A senior British military leader, Colonel Arnold Talbot Wilson who took control of the military situation in Iraq in 1920, has spoken out against the insurgent situation in the newly liberated middle eastern state and declared that the role of the British Military must change. He went on to further assert his belief that the situation in Iraq complicates British interests elsewhere.
Speaking today, from his office in 1920, Colonel Wilson said “The situation such as the Mosul uprising has been caused directly by the mandate issued by the ‘League of Nations of the willing’. I believe that when this rebellion has finally been put down - 86 years ago - that British troops would then be able to withdraw from the area and perhaps be home in time for ‘The White Horse FA cup final’ – assuming the Empire Stadium at Wembley’s roof is finished in time.”
Colonel Wilson said that whilst there were many people that felt the initial occupation may have been about securing access to the vast oil fields of Mesopotamia it had caused a disproportionate effect on Empire subjects home and abroad or the other interests of the Empire around the world. “Indeed,” he said, “soon our political leaders will attempt to solve the problem of the growing unrest in Palestine and this will be more difficult to achieve with an occupation force in other Arab lands.”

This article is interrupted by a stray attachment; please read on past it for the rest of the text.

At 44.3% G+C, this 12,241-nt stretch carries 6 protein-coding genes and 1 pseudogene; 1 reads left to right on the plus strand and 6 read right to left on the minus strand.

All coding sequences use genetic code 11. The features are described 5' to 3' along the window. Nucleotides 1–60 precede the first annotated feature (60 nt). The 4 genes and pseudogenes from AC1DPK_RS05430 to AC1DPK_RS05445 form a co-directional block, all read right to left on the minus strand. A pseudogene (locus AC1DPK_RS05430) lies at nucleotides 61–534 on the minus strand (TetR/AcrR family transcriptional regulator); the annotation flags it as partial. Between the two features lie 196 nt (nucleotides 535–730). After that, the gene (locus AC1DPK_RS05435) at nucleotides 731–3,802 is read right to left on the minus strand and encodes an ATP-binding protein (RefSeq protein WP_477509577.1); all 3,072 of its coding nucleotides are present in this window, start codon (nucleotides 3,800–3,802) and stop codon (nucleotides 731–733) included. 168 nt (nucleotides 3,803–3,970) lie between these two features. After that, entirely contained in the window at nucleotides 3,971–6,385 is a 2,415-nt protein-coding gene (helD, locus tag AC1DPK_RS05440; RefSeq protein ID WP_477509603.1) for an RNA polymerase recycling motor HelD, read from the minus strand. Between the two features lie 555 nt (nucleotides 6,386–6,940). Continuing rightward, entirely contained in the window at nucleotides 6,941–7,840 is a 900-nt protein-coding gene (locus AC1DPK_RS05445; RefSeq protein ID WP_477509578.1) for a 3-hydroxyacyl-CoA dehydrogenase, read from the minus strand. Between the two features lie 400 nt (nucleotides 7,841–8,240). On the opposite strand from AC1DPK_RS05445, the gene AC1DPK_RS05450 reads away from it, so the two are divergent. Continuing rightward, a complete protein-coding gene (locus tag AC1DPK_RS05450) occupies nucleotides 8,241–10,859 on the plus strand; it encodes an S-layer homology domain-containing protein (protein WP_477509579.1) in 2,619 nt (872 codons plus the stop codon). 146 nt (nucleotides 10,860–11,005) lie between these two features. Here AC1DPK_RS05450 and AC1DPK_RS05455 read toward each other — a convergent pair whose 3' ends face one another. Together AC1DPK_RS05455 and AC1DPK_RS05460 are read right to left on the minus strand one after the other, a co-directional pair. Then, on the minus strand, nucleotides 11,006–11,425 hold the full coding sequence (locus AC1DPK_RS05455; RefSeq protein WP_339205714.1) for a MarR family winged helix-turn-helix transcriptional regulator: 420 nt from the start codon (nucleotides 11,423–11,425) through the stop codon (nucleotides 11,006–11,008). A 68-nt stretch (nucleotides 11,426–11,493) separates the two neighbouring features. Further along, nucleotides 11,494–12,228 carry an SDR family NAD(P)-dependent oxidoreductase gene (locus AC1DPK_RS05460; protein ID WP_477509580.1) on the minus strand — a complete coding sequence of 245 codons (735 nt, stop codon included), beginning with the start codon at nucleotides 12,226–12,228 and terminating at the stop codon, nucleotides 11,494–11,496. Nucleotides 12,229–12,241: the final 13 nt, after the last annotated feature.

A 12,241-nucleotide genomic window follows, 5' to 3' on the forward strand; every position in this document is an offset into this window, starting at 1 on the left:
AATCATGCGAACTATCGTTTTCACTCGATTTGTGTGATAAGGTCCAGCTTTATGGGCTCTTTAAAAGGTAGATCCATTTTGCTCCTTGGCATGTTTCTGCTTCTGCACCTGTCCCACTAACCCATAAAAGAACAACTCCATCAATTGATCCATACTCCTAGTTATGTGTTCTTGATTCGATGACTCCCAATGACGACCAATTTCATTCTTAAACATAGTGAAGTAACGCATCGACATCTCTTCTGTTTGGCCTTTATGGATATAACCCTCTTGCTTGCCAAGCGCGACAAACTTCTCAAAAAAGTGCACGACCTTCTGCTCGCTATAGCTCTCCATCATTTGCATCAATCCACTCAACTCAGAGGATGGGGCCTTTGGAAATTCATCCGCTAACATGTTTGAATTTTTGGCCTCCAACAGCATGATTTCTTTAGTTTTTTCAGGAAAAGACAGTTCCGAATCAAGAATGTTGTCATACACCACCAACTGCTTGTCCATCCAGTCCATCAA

Colonel Wilson was then questioned regarding the viewpoint of the 1920s that the Empire’s culture was superior and that it had a moral right to intervene in the running of other, less developed nations, to both guide them into civilisation and to the way of Jesus Christ. Colonel Wilson replied that ‘This is very much a Victorian viewpoint that held sway at the dawn of the 20th Century as you or I knew it. 86 years later the world has moved on and this idea of such superiority is not one that the people of Great Britain subscribe unquestioningly to anymore. Fortunately for religious fundamentalism of all flavours, the emerging power of the United States of America is about a century behind with its values and attitudes and so can assume a blinkered cultural and religious superiority for the 21st century.”
Henry Billingsworth a journalist for 21st Century affairs reporting for the Manchester Guardian wrote. “It was initially confusing as the Colonel alternated between the past, present and future tenses whilst discussing his views for events of the day, whether it was 1920 or 2006. However it soon became clear that whether he was referring to events of mine and his time of the 1920s, or those of your time, dear reader, It amounted to talk of far off future troop withdrawals. A timescale of 86 years for completion works in either context – especially regarding the construction of the roof at Wembley!”
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